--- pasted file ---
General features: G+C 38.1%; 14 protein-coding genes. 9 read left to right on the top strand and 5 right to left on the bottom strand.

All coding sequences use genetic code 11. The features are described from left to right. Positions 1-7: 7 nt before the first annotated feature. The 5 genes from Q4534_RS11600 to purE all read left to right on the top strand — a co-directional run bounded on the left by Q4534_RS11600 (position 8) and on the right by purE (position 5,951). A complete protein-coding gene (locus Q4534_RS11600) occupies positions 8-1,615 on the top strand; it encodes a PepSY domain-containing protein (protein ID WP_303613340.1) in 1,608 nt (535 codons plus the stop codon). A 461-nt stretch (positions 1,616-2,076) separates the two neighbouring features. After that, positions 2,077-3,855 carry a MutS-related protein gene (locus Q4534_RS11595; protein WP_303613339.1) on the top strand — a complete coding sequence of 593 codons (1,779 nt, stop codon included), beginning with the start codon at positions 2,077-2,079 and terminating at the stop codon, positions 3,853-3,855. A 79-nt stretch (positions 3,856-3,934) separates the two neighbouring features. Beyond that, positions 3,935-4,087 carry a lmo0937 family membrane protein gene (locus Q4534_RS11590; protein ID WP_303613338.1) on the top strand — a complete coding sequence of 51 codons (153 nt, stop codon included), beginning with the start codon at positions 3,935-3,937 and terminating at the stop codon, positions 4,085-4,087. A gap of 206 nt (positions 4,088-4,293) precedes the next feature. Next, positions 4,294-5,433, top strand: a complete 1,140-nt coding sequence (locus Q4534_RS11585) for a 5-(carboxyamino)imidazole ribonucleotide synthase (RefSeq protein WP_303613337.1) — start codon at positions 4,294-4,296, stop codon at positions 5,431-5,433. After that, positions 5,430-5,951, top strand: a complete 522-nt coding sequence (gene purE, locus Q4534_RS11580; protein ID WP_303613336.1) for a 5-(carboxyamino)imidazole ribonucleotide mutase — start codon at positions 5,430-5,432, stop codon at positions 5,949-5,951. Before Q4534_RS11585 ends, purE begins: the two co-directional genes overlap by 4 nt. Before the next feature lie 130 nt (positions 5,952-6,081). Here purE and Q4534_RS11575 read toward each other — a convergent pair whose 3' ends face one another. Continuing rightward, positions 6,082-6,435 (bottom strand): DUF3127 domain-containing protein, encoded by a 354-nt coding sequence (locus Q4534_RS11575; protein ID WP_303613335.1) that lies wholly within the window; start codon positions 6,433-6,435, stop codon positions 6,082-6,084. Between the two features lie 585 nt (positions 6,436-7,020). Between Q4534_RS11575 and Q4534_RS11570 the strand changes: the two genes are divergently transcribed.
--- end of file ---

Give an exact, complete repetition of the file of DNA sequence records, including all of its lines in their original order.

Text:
General features: G+C 38.1%; 14 protein-coding genes. 9 read left to right on the top strand and 5 right to left on the bottom strand.

All coding sequences use genetic code 11. The features are described from left to right. Positions 1-7: 7 nt before the first annotated feature. The 5 genes from Q4534_RS11600 to purE all read left to right on the top strand — a co-directional run bounded on the left by Q4534_RS11600 (position 8) and on the right by purE (position 5,951). A complete protein-coding gene (locus Q4534_RS11600) occupies positions 8-1,615 on the top strand; it encodes a PepSY domain-containing protein (protein ID WP_303613340.1) in 1,608 nt (535 codons plus the stop codon). A 461-nt stretch (positions 1,616-2,076) separates the two neighbouring features. After that, positions 2,077-3,855 carry a MutS-related protein gene (locus Q4534_RS11595; protein WP_303613339.1) on the top strand — a complete coding sequence of 593 codons (1,779 nt, stop codon included), beginning with the start codon at positions 2,077-2,079 and terminating at the stop codon, positions 3,853-3,855. A 79-nt stretch (positions 3,856-3,934) separates the two neighbouring features. Beyond that, positions 3,935-4,087 carry a lmo0937 family membrane protein gene (locus Q4534_RS11590; protein ID WP_303613338.1) on the top strand — a complete coding sequence of 51 codons (153 nt, stop codon included), beginning with the start codon at positions 3,935-3,937 and terminating at the stop codon, positions 4,085-4,087. A gap of 206 nt (positions 4,088-4,293) precedes the next feature. Next, positions 4,294-5,433, top strand: a complete 1,140-nt coding sequence (locus Q4534_RS11585) for a 5-(carboxyamino)imidazole ribonucleotide synthase (RefSeq protein WP_303613337.1) — start codon at positions 4,294-4,296, stop codon at positions 5,431-5,433. After that, positions 5,430-5,951, top strand: a complete 522-nt coding sequence (gene purE, locus Q4534_RS11580; protein ID WP_303613336.1) for a 5-(carboxyamino)imidazole ribonucleotide mutase — start codon at positions 5,430-5,432, stop codon at positions 5,949-5,951. Before Q4534_RS11585 ends, purE begins: the two co-directional genes overlap by 4 nt. Before the next feature lie 130 nt (positions 5,952-6,081). Here purE and Q4534_RS11575 read toward each other — a convergent pair whose 3' ends face one another. Continuing rightward, positions 6,082-6,435 (bottom strand): DUF3127 domain-containing protein, encoded by a 354-nt coding sequence (locus Q4534_RS11575; protein ID WP_303613335.1) that lies wholly within the window; start codon positions 6,433-6,435, stop codon positions 6,082-6,084. Between the two features lie 585 nt (positions 6,436-7,020). Between Q4534_RS11575 and Q4534_RS11570 the strand changes: the two genes are divergently transcribed.